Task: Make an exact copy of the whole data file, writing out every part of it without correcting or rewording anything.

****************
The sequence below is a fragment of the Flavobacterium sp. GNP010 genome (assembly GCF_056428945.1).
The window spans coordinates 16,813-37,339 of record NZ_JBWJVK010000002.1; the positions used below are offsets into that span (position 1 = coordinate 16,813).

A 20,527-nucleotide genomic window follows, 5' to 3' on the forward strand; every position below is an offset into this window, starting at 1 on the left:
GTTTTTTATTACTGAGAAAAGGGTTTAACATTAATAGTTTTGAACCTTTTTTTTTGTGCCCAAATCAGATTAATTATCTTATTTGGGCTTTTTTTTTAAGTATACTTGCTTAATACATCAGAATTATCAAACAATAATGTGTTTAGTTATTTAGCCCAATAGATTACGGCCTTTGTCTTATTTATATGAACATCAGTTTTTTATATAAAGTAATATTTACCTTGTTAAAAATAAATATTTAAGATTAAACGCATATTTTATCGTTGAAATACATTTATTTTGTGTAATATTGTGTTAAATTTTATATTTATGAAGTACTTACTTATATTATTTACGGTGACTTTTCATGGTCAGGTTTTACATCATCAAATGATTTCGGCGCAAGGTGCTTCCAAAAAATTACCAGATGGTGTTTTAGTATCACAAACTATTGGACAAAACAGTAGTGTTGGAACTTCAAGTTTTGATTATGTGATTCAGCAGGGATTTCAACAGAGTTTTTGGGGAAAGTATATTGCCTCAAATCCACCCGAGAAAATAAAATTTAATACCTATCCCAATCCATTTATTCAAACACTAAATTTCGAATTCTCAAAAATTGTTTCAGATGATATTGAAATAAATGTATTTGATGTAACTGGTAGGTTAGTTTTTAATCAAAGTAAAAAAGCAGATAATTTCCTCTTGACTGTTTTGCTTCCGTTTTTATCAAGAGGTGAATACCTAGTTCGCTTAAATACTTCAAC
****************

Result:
The sequence below is a fragment of the Flavobacterium sp. GNP010 genome (assembly GCF_056428945.1).
The window spans coordinates 16,813-37,339 of record NZ_JBWJVK010000002.1; the positions used below are offsets into that span (position 1 = coordinate 16,813).

A 20,527-nucleotide genomic window follows, 5' to 3' on the forward strand; every position below is an offset into this window, starting at 1 on the left:
GTTTTTTATTACTGAGAAAAGGGTTTAACATTAATAGTTTTGAACCTTTTTTTTTGTGCCCAAATCAGATTAATTATCTTATTTGGGCTTTTTTTTTAAGTATACTTGCTTAATACATCAGAATTATCAAACAATAATGTGTTTAGTTATTTAGCCCAATAGATTACGGCCTTTGTCTTATTTATATGAACATCAGTTTTTTATATAAAGTAATATTTACCTTGTTAAAAATAAATATTTAAGATTAAACGCATATTTTATCGTTGAAATACATTTATTTTGTGTAATATTGTGTTAAATTTTATATTTATGAAGTACTTACTTATATTATTTACGGTGACTTTTCATGGTCAGGTTTTACATCATCAAATGATTTCGGCGCAAGGTGCTTCCAAAAAATTACCAGATGGTGTTTTAGTATCACAAACTATTGGACAAAACAGTAGTGTTGGAACTTCAAGTTTTGATTATGTGATTCAGCAGGGATTTCAACAGAGTTTTTGGGGAAAGTATATTGCCTCAAATCCACCCGAGAAAATAAAATTTAATACCTATCCCAATCCATTTATTCAAACACTAAATTTCGAATTCTCAAAAATTGTTTCAGATGATATTGAAATAAATGTATTTGATGTAACTGGTAGGTTAGTTTTTAATCAAAGTAAAAAAGCAGATAATTTCCTCTTGACTGTTTTGCTTCCGTTTTTATCAAGAGGTGAATACCTAGTTCGCTTAAATACTTCAAC